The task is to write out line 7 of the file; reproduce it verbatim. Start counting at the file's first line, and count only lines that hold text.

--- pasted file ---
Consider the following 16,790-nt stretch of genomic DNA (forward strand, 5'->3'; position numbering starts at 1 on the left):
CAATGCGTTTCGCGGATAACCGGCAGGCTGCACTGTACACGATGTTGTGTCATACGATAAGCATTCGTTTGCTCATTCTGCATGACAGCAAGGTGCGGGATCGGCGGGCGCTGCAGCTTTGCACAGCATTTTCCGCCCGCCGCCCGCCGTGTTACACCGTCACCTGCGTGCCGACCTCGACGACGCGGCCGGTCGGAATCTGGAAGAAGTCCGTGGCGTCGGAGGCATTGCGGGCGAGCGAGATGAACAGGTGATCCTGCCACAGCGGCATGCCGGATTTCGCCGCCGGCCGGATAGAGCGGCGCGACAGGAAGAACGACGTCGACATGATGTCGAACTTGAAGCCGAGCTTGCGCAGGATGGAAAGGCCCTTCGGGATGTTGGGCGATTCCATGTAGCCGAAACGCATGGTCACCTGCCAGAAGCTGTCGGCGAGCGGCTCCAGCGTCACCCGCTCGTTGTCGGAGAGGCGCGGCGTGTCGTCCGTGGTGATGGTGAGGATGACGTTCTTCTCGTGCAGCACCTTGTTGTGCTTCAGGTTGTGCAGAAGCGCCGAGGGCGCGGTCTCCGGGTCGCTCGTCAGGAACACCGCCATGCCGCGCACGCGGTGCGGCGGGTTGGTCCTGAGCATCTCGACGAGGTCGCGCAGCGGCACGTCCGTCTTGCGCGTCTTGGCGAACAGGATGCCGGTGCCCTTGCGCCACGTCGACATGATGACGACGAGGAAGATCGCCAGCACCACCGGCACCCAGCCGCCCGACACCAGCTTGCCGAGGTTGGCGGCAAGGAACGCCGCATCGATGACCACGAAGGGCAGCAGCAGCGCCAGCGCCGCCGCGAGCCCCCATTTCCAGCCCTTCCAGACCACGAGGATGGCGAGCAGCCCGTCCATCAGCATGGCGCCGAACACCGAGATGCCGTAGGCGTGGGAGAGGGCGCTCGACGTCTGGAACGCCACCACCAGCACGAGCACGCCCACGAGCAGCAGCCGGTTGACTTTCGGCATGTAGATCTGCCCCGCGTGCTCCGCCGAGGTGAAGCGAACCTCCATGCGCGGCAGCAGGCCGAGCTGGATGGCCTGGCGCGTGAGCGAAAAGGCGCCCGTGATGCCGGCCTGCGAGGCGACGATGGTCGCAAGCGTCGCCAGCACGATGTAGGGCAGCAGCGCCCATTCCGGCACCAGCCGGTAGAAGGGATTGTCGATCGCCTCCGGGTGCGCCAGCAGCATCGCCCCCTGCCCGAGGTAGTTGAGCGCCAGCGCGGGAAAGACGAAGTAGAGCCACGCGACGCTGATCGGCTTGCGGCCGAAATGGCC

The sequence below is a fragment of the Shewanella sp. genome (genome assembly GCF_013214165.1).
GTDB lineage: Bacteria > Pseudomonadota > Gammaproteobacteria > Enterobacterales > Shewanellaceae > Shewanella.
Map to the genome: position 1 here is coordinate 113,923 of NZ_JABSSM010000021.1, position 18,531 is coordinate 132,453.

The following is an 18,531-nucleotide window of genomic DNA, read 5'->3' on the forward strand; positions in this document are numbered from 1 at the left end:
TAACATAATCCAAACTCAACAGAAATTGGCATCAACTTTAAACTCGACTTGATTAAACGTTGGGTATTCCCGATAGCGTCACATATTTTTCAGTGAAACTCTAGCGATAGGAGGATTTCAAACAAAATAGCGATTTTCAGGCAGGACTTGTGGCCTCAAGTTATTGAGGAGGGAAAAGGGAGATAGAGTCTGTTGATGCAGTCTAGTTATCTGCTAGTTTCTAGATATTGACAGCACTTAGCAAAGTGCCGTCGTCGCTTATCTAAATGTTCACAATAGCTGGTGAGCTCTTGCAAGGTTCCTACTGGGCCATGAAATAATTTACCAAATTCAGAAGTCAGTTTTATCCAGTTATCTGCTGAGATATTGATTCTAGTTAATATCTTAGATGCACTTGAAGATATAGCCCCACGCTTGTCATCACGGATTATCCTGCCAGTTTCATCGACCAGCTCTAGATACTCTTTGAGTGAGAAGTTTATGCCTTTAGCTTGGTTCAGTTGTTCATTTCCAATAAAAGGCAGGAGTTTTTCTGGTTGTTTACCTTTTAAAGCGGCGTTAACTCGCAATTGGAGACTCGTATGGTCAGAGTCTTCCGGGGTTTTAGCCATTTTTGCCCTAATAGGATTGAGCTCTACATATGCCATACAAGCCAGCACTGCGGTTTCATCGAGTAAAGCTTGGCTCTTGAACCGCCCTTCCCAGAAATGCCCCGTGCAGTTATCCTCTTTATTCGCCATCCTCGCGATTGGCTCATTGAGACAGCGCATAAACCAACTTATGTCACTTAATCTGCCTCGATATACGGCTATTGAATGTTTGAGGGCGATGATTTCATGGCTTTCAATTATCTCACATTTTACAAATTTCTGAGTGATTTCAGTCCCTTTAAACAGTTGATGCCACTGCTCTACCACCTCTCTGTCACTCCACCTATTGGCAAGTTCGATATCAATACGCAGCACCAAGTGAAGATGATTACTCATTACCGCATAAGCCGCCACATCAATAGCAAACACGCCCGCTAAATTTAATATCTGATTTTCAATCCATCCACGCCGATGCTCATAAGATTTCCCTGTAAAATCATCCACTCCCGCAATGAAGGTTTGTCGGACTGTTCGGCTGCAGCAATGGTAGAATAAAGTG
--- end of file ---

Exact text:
TAACATAATCCAAACTCAACAGAAATTGGCATCAACTTTAAACTCGACTTGATTAAACGTTGGGTATTCCCGATAGCGTCACATATTTTTCAGTGAAACTCTAGCGATAGGAGGATTTCAAACAAAATAGCGATTTTCAGGCAGGACTTGTGGCCTCAAGTTATTGAGGAGGGAAAAGGGAGATAGAGTCTGTTGATGCAGTCTAGTTATCTGCTAGTTTCTAGATATTGACAGCACTTAGCAAAGTGCCGTCGTCGCTTATCTAAATGTTCACAATAGCTGGTGAGCTCTTGCAAGGTTCCTACTGGGCCATGAAATAATTTACCAAATTCAGAAGTCAGTTTTATCCAGTTATCTGCTGAGATATTGATTCTAGTTAATATCTTAGATGCACTTGAAGATATAGCCCCACGCTTGTCATCACGGATTATCCTGCCAGTTTCATCGACCAGCTCTAGATACTCTTTGAGTGAGAAGTTTATGCCTTTAGCTTGGTTCAGTTGTTCATTTCCAATAAAAGGCAGGAGTTTTTCTGGTTGTTTACCTTTTAAAGCGGCGTTAACTCGCAATTGGAGACTCGTATGGTCAGAGTCTTCCGGGGTTTTAGCCATTTTTGCCCTAATAGGATTGAGCTCTACATATGCCATACAAGCCAGCACTGCGGTTTCATCGAGTAAAGCTTGGCTCTTGAACCGCCCTTCCCAGAAATGCCCCGTGCAGTTATCCTCTTTATTCGCCATCCTCGCGATTGGCTCATTGAGACAGCGCATAAACCAACTTATGTCACTTAATCTGCCTCGATATACGGCTATTGAATGTTTGAGGGCGATGATTTCATGGCTTTCAATTATCTCACATTTTACAAATTTCTGAGTGATTTCAGTCCCTTTAAACAGTTGATGCCACTGCTCTACCACCTCTCTGTCACTCCACCTATTGGCAAGTTCGATATCAATACGCAGCACCAAGTGAAGATGATTACTCATTACCGCATAAGCCGCCACATCAATAGCAAACACGCCCGCTAAATTTAATATCTGATTTTCAATCCATCCACGCCGATGCTCATAAGATTTCCCTGTAAAATCATCCACTCCCGCAATGAAGGTTTGTCGGACTGTTCGGCTGCAGCAATGGTAGAATAAAGTG